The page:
On August 15th, notice of entry of judgment was served by plaintiff on defendant and presented for filing.

On August 17th, defendant's notice of intention to move for a new trial was filed and September 25th was set as the date of hearing same.

On September 11th, plaintiff filed notice of intention to move to dismiss defendant's motion for new trial because it was filed too late. Plaintiff also filed notice of motion nunc pro tunc to correct date of entry of judgment from July 16 to August 7, pursuant to section 664, Code of Civil Procedure.

On September 30th, the trial court granted plaintiff's motion to correct date of entry of judgment, and also granted defendant's motion for a new trial. The court denied plaintiff's motion to dismiss defendant's motion for new trial.

Plaintiff has appealed from the order granting a new trial and also from the order denying his motion to dismiss defendant's motion for new trial.

It is first urged that the trial court was without jurisdiction to hear respondent's motion for new trial. This for the reason that the notice of intention to move for a new trial was not filed or served within the time prescribed by sections 629 and 659 of the Code of Civil Procedure, as amended in 1951.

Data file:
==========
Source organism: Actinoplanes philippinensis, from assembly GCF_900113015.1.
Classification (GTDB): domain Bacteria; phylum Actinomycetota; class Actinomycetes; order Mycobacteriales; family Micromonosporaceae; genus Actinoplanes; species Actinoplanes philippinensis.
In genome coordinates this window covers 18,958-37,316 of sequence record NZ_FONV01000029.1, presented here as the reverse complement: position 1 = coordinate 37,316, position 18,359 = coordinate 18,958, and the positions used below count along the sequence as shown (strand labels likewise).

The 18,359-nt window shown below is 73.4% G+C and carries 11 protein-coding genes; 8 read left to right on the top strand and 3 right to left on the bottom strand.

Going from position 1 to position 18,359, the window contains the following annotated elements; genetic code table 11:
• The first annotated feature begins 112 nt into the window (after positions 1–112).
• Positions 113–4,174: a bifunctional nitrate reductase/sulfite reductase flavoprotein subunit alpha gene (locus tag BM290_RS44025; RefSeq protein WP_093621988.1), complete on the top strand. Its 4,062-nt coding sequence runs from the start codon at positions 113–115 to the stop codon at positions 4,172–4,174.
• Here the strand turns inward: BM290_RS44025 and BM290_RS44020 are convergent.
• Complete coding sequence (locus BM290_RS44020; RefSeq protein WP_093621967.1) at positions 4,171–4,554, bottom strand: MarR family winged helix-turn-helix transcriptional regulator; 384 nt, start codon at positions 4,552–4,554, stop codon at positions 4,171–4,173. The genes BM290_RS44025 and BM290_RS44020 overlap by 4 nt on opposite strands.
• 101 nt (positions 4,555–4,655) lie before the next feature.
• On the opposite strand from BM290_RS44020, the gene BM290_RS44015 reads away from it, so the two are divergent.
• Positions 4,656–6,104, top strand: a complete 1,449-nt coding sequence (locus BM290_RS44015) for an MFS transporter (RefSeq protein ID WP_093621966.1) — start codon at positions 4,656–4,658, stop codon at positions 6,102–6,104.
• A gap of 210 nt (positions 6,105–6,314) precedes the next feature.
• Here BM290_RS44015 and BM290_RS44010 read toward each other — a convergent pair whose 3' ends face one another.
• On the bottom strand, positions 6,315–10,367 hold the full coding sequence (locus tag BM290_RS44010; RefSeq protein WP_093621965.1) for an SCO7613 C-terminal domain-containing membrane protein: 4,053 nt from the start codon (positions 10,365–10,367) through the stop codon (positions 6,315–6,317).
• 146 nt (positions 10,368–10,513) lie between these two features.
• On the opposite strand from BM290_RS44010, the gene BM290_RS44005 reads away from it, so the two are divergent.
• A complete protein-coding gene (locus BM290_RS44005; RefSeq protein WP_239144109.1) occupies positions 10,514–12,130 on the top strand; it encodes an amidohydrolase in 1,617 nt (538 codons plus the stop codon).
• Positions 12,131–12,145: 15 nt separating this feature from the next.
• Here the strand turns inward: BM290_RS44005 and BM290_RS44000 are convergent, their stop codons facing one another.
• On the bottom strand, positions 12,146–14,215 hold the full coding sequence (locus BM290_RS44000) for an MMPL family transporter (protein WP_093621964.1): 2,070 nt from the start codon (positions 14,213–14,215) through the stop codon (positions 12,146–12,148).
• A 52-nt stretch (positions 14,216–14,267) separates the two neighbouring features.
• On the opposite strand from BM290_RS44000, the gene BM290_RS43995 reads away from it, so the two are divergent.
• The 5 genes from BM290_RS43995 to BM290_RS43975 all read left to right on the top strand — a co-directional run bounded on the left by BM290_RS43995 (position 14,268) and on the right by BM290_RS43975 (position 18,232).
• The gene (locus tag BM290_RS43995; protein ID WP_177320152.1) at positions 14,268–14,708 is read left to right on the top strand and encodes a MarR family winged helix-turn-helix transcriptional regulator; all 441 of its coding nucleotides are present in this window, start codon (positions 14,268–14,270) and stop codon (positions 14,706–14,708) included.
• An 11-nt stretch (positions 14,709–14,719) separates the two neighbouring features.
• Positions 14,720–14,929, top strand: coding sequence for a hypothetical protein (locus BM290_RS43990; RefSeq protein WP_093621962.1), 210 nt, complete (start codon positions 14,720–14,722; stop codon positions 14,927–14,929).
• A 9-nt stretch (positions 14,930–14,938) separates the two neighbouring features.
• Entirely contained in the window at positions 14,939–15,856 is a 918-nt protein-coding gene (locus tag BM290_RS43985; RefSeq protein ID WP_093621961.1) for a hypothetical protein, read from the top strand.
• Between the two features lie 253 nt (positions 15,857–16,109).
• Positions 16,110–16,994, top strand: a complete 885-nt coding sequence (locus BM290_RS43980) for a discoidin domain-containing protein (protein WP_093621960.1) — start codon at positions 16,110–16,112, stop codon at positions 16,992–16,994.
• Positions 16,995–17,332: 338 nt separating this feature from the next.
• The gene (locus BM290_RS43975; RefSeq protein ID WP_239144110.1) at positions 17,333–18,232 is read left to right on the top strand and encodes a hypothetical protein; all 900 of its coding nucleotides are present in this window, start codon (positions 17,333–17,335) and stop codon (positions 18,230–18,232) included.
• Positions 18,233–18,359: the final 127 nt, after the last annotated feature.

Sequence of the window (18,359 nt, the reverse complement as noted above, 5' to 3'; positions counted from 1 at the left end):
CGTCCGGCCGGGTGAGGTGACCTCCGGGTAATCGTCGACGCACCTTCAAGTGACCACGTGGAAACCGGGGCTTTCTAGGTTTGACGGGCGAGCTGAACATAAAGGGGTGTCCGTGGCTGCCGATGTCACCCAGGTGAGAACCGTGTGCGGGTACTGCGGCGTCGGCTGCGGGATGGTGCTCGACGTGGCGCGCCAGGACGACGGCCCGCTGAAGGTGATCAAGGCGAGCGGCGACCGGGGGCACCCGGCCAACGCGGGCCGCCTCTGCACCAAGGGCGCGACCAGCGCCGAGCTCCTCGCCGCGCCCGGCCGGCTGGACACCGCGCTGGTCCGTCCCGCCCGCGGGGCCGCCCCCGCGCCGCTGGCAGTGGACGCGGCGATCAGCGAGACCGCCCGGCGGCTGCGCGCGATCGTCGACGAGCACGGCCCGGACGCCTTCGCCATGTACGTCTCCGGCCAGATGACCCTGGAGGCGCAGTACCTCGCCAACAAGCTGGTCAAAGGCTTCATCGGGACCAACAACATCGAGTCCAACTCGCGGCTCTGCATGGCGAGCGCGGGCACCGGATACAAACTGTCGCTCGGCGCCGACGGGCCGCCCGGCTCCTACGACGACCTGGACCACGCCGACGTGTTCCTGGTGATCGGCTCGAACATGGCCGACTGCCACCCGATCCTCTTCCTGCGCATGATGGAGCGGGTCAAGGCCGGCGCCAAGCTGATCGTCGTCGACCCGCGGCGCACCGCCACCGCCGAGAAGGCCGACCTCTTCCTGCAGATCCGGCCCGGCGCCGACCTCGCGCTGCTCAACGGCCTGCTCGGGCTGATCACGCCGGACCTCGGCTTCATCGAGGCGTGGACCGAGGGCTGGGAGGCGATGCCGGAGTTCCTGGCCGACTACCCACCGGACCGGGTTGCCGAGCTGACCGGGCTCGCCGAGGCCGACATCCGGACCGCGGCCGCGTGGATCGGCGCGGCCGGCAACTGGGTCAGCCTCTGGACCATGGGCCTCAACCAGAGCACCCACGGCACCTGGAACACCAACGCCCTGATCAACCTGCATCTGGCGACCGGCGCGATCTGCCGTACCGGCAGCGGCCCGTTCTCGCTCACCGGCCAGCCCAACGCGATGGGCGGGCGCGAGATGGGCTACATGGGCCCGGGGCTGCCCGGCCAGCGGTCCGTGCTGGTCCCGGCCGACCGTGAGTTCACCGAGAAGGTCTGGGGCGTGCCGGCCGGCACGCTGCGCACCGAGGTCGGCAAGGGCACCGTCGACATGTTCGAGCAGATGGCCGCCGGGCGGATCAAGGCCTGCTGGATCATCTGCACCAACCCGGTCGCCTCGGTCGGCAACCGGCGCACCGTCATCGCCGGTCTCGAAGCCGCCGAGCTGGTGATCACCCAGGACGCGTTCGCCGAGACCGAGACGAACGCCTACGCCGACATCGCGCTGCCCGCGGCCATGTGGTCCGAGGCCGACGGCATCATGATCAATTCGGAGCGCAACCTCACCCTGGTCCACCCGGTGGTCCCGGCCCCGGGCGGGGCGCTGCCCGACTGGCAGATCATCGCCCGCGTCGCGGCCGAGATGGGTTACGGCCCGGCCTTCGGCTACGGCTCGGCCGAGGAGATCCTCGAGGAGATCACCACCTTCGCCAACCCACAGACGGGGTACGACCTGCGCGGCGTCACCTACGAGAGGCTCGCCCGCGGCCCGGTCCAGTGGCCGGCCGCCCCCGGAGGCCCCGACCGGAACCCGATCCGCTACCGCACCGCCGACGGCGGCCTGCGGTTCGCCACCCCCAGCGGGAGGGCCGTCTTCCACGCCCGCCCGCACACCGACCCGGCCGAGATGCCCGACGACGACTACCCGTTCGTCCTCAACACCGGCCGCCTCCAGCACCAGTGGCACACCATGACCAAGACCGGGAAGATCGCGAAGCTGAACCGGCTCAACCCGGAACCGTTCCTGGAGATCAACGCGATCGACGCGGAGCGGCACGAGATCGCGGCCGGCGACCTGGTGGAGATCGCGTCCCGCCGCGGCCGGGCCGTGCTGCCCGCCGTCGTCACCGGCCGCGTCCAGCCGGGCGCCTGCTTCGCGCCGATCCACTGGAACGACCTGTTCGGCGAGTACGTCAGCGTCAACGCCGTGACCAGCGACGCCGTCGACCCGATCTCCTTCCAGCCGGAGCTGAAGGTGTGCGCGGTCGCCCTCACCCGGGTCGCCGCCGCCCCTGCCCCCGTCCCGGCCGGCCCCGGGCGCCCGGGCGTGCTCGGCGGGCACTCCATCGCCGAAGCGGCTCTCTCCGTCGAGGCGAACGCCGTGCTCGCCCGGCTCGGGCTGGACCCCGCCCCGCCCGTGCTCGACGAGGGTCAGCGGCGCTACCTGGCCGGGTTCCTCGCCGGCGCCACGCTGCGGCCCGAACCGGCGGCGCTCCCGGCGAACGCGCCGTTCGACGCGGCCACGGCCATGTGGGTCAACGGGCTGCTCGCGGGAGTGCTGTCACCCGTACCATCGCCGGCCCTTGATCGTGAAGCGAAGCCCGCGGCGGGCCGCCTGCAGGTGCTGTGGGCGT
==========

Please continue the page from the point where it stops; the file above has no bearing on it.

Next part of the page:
Section 629, supra, has reference to motions for judgment notwithstanding the verdict. It provides, among other things, that such motion may be made either before or after entry of judgment reserving the right to move for a new trial, and if made after entry of judgment, it shall be made within the period specified by section 659, supra, as to filing and serving notice of intention to move for new trial.

Section 659, supra, reads as follows:

"The party intending to move for a new trial must, either (1) before entry of judgment and, where a motion for judgment notwithstanding the verdict is pending, then within five (5) days after the making of said motion, or (2) within ten (10) days after receiving written notice of the entry of judgment, file with the clerk and serve upon the adverse party a notice of his intention to move for a new trial, designating the grounds upon which the motion will be made . . . The time above specified shall not be extended by order or stipulation."

So far as this court has been able to ascertain, section 659 of the Code of Civil Procedure, as amended in 1951, has not been judicially construed.

However, in an article by Mr. Alexander Macdonald of the Los Angeles Bar, entitled "New Procedure Affecting Motions for New Trial," published in the Journal of the State Bar of California, volume XXVI, page 299, it is stated at page 302: